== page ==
The plants and flowers in your garden are only the surface of the overall look. They cannot have character without structure – beds to lie in, containers to spill over, bricks and stones to offset them, and a collection of items to provide interest, height, or focal points. What you choose for this last category depends on your style. If you like a less-than-traditional, whimsical look, then found items are a must.
Using found items takes a little more time than stopping by your local gardening center and choosing traditional items like plant stands and trellises. But the search is so much more fun.
Start looking at home
Before you go hunting for others’ discarded junk, why not free up some of your own storage space? Dig through your attic, garage, and storage sheds. Look through your kitchen cupboards and closets. Search for items you will not use again that would hold up well in the elements. A worn pair of gardening boots would serve well as planters in the garden – a fitting end to their employment.
Choose items based on shape, texture, and color
Your found items should enhance your garden and stand out a little. An old wooden ladder, for instance, can serve as a plant stand in a spot where you need a little visual height. A pink or mustard cast iron bath tub provides a splash of color and will blend in to the landscape with proper placement and a few cascading plants.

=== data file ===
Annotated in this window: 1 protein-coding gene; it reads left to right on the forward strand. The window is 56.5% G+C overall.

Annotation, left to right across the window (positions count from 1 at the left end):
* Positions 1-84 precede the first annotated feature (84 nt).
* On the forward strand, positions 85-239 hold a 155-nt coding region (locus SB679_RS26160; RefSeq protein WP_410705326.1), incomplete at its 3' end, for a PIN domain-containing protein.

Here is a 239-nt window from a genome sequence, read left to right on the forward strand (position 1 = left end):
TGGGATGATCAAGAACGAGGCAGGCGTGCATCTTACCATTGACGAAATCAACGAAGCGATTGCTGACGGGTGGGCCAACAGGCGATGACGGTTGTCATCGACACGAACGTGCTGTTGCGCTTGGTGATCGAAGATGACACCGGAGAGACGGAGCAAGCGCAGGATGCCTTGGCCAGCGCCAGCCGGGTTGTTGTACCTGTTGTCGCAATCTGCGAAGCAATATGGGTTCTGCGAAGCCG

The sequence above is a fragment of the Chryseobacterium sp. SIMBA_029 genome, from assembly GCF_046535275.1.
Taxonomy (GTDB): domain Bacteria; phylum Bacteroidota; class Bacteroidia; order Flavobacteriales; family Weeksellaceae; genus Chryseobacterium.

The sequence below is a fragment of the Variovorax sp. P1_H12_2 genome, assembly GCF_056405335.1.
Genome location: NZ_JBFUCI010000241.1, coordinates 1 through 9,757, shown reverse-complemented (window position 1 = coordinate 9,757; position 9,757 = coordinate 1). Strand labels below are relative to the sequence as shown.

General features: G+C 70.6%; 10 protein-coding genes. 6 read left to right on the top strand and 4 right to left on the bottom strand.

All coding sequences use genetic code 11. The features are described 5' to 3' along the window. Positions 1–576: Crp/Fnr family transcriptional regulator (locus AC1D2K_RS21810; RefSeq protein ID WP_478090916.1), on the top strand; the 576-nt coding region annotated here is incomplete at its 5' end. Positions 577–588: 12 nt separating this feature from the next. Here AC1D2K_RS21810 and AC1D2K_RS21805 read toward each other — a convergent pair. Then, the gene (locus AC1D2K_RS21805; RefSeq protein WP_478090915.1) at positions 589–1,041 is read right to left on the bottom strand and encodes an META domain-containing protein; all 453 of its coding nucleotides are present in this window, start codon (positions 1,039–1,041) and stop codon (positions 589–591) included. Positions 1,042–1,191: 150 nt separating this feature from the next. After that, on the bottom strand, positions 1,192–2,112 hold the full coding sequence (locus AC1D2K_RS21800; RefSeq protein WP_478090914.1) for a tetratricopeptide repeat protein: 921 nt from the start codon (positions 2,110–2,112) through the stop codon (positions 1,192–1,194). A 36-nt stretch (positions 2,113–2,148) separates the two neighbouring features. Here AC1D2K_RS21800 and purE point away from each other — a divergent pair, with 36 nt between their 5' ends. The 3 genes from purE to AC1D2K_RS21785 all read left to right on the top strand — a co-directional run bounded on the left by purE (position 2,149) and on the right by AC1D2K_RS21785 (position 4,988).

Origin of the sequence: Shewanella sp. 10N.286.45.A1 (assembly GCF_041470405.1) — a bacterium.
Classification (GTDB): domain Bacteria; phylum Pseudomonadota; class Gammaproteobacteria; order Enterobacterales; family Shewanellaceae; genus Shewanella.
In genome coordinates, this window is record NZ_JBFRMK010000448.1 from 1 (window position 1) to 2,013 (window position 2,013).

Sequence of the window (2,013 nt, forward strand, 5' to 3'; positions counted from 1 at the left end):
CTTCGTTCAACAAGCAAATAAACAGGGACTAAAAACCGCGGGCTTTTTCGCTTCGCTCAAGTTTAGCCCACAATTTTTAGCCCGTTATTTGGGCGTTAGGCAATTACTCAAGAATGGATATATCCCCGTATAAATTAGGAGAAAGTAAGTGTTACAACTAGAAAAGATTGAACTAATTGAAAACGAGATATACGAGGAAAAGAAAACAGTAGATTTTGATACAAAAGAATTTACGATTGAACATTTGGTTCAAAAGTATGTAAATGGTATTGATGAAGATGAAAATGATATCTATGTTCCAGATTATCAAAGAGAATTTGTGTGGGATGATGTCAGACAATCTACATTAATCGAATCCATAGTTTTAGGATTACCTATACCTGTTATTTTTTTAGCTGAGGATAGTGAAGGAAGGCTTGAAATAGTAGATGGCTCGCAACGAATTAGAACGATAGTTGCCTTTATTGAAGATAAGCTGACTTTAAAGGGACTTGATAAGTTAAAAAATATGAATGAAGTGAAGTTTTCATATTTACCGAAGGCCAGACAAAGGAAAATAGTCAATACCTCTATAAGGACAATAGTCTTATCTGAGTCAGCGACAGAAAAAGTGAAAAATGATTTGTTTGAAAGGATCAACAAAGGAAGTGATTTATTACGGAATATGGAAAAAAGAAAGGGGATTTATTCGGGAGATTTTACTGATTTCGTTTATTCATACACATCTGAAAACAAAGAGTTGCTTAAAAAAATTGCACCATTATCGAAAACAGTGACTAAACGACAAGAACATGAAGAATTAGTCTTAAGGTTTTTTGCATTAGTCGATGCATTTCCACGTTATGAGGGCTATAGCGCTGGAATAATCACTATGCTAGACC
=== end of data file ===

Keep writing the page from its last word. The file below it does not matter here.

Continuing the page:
Flea markets, yard sales and thrift stores are familiar territory for folks looking for bargains. Visit antique stores, estate sales, and auctions both actual and virtual. Sometimes you can find a few gems discarded on the sidewalk in exclusive neighborhoods. Check your phone book for salvage companies for homes.
Sure, you are doing the earth a favor by repurposing something that was headed to a landfill. But be forewarned: It’s easy to go overboard when you start collecting old treasures. As you hunt, keep a lonely space in your garden in mind. Measure it first if necessary.
Drill or fill for drainage
With an electric drill you can turn just about any vessel into a planter. You will need different bits depending on whether you are drilling wood, metal or stone. If you don’t trust your own expertise, take the container to your hardware store, and they should be able to help you.
Planting in pots with no drainage is a no-no, but it would be a greater shame to put a hole in that antique teapot. Some materials are easily damaged by drilling, like ceramic, porcelain and enamel-covered cast iron. If you must plant something in there, fill the bottom of your container with a dense layer of pebbles or gravel, burying a plastic flexible tube into it that curls over the lip of the container and to the ground. After you fill your flowerpot with soil, the tube will act as a siphon to draw off water from the bottom.
Even the most traditional gardens improve with the addition of a carefully chosen and placed found item. When you are done, you can give yourself a well-deserving pat on the back. Using found items that otherwise would only be tossed into the landfill is a very green act. And, besides, now you have a garden that has your own mark of creativity and style.